Cryptocurrencies: The incredible bitcoin bubble
“It’s a bull market with few precedents in recent investing history,” said Nathaniel Popper in The New York Times. The digital currency bitcoin has “skyrocketed” over the past two months, leaving even its biggest champions “dumbstruck.” This week, the value of a single bitcoin briefly topped $17,000, just two months after it crossed $5,000 for the first time; in January, it was trading for about $800. An electronic cryptocurrency with no physical denominations, bitcoin exists and changes hands via the internet, with new coins created by “miners” all over the world who use powerful computers to verify and approve other users’ bitcoin transactions on what’s known as the blockchain. Most people now buying bitcoin are doing so in the belief that it will only increase in popularity and desirability. “The gains, though, have many people, even bitcoin believers, anticipating a big crash.”
There are “countless theories about why bitcoin’s valuation has gone berserk,” said Derek Thompson in The Atlantic. The most important one is probably the entrance into the market of Wall Street firms, hedge funds, and other institutional investors, who still see bitcoin as fringe but have come to consider the underlying blockchain as a “potentially transformative technology.” Bitcoin’s status as a kind of “digital gold,” which could be used as a hedge against inflation or trouble in the global economy, is also a factor in the enthusiasm. But it’s also very possible that this is simply an “unprecedentedly dumb bubble built on ludicrous speculation.” Whatever the reason, the days when bitcoin was associated with online drug dealers and others who prized its anonymity feel long gone, said Renae Merle in The Washington Post. Last week, the accounting firm PwC said it had accepted bitcoin as payment for services for the first time. This week brought another “landmark” event: The Chicago Board Options Exchange began trading bitcoin futures for the first time. These developments give the currency a “veneer of legitimacy” and will only push it further “into the mainstream.”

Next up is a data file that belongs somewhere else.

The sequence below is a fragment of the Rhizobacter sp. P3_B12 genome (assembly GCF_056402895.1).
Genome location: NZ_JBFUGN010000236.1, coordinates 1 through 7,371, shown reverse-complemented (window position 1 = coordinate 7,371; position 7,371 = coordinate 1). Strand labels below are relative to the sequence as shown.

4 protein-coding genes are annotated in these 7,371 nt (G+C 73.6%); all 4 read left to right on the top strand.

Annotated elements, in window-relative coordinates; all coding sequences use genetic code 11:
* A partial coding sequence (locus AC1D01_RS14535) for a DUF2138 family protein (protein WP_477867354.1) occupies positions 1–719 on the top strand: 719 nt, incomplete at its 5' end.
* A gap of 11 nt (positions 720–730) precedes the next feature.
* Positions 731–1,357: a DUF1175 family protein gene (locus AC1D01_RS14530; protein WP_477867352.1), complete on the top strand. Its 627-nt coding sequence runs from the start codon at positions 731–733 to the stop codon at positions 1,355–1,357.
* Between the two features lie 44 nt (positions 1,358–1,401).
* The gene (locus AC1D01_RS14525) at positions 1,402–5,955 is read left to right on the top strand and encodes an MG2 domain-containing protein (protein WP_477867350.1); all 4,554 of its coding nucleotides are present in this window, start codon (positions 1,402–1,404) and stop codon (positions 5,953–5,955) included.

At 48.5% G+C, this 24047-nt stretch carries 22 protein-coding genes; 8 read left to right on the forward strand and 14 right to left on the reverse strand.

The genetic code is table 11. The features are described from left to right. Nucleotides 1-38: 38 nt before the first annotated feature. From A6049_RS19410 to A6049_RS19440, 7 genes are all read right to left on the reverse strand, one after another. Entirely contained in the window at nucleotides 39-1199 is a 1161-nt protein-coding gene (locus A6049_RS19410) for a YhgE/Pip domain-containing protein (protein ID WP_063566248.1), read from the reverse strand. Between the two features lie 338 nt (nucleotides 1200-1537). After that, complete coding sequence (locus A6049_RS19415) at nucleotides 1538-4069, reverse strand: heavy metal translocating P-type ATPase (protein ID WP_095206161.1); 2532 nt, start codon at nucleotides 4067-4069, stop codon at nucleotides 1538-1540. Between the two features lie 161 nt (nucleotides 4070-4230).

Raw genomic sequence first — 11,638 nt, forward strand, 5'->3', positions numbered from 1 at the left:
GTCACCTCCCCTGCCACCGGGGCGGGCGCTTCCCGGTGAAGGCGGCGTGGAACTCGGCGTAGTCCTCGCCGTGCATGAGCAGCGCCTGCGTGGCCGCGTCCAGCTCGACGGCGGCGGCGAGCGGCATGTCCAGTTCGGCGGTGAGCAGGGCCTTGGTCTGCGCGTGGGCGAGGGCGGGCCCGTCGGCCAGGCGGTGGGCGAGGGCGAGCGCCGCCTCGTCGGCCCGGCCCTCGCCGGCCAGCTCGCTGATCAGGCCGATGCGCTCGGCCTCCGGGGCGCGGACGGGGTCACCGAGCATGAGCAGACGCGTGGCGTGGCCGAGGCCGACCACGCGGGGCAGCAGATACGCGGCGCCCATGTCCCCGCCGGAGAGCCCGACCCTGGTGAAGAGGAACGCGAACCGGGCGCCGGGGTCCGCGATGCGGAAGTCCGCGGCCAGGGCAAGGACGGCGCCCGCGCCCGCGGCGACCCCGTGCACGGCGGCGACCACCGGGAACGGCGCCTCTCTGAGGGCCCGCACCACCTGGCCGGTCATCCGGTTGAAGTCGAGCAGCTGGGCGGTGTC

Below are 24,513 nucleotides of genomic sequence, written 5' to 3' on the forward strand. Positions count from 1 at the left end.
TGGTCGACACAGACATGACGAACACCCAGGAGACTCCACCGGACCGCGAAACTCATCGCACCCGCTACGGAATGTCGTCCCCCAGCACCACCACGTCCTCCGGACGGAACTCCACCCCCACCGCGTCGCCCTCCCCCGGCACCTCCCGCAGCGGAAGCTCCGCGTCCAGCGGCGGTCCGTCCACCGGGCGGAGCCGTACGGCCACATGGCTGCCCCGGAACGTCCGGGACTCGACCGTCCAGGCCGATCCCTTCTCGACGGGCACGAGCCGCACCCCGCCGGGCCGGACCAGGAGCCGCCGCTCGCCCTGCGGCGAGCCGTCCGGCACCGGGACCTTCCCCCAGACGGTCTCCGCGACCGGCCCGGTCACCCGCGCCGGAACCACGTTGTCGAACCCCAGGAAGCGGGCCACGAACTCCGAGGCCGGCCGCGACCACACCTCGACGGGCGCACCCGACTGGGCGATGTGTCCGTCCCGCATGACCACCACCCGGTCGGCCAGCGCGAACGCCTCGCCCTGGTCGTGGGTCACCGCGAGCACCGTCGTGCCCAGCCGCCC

If you ask me, bitcoin is “still a dumb investment. In fact, dumber than ever,” said Michael Hiltzik in the Los Angeles Times. Its recent rise “has outpaced almost all the great bubbles of the past,” from the 1990s dot-com bubble to the 1980s boom-bust in Japanese stocks, and even the 1720 crash of the South Sea Co. “The only investment craze that has outpaced bitcoin thus far is thought to be the Dutch tulip mania of the 1630s.” I understand that its champions love it for its independence from any central bank, but when a price can swing 20 percent “in a matter of hours,” all I see are red flags. “For now, the rise of bitcoin seems divorced from any fundamental rationale.” And that feels like reason enough to steer clear.